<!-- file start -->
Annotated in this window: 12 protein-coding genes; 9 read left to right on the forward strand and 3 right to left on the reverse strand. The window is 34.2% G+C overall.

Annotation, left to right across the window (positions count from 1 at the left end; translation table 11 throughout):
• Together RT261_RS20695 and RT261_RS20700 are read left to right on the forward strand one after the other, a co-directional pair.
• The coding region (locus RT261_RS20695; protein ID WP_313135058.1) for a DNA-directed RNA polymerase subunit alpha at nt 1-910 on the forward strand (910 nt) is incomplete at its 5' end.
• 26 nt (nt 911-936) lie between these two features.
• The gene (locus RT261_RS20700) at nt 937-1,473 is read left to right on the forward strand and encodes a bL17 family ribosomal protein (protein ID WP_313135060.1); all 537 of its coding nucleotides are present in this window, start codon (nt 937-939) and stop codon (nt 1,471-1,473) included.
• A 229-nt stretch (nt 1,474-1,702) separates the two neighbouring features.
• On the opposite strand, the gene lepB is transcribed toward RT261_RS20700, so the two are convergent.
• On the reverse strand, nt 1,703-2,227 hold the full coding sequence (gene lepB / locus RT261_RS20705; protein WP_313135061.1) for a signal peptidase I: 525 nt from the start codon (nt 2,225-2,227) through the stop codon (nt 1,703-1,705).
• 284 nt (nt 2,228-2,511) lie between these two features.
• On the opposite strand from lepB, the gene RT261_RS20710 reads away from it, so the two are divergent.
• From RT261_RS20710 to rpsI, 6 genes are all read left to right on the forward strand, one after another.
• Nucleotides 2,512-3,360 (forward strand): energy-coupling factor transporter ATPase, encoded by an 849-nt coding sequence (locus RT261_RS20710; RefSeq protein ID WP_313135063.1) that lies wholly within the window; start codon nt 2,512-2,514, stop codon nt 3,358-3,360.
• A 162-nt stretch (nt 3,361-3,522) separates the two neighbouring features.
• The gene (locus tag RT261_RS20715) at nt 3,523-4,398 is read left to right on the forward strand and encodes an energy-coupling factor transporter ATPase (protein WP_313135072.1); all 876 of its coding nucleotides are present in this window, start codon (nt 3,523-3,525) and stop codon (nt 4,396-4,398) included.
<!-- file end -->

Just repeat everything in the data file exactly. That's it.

Annotated in this window: 12 protein-coding genes; 9 read left to right on the forward strand and 3 right to left on the reverse strand. The window is 34.2% G+C overall.

Annotation, left to right across the window (positions count from 1 at the left end; translation table 11 throughout):
• Together RT261_RS20695 and RT261_RS20700 are read left to right on the forward strand one after the other, a co-directional pair.
• The coding region (locus RT261_RS20695; protein ID WP_313135058.1) for a DNA-directed RNA polymerase subunit alpha at nt 1-910 on the forward strand (910 nt) is incomplete at its 5' end.
• 26 nt (nt 911-936) lie between these two features.
• The gene (locus RT261_RS20700) at nt 937-1,473 is read left to right on the forward strand and encodes a bL17 family ribosomal protein (protein ID WP_313135060.1); all 537 of its coding nucleotides are present in this window, start codon (nt 937-939) and stop codon (nt 1,471-1,473) included.
• A 229-nt stretch (nt 1,474-1,702) separates the two neighbouring features.
• On the opposite strand, the gene lepB is transcribed toward RT261_RS20700, so the two are convergent.
• On the reverse strand, nt 1,703-2,227 hold the full coding sequence (gene lepB / locus RT261_RS20705; protein WP_313135061.1) for a signal peptidase I: 525 nt from the start codon (nt 2,225-2,227) through the stop codon (nt 1,703-1,705).
• 284 nt (nt 2,228-2,511) lie between these two features.
• On the opposite strand from lepB, the gene RT261_RS20710 reads away from it, so the two are divergent.
• From RT261_RS20710 to rpsI, 6 genes are all read left to right on the forward strand, one after another.
• Nucleotides 2,512-3,360 (forward strand): energy-coupling factor transporter ATPase, encoded by an 849-nt coding sequence (locus RT261_RS20710; RefSeq protein ID WP_313135063.1) that lies wholly within the window; start codon nt 2,512-2,514, stop codon nt 3,358-3,360.
• A 162-nt stretch (nt 3,361-3,522) separates the two neighbouring features.
• The gene (locus tag RT261_RS20715) at nt 3,523-4,398 is read left to right on the forward strand and encodes an energy-coupling factor transporter ATPase (protein WP_313135072.1); all 876 of its coding nucleotides are present in this window, start codon (nt 3,523-3,525) and stop codon (nt 4,396-4,398) included.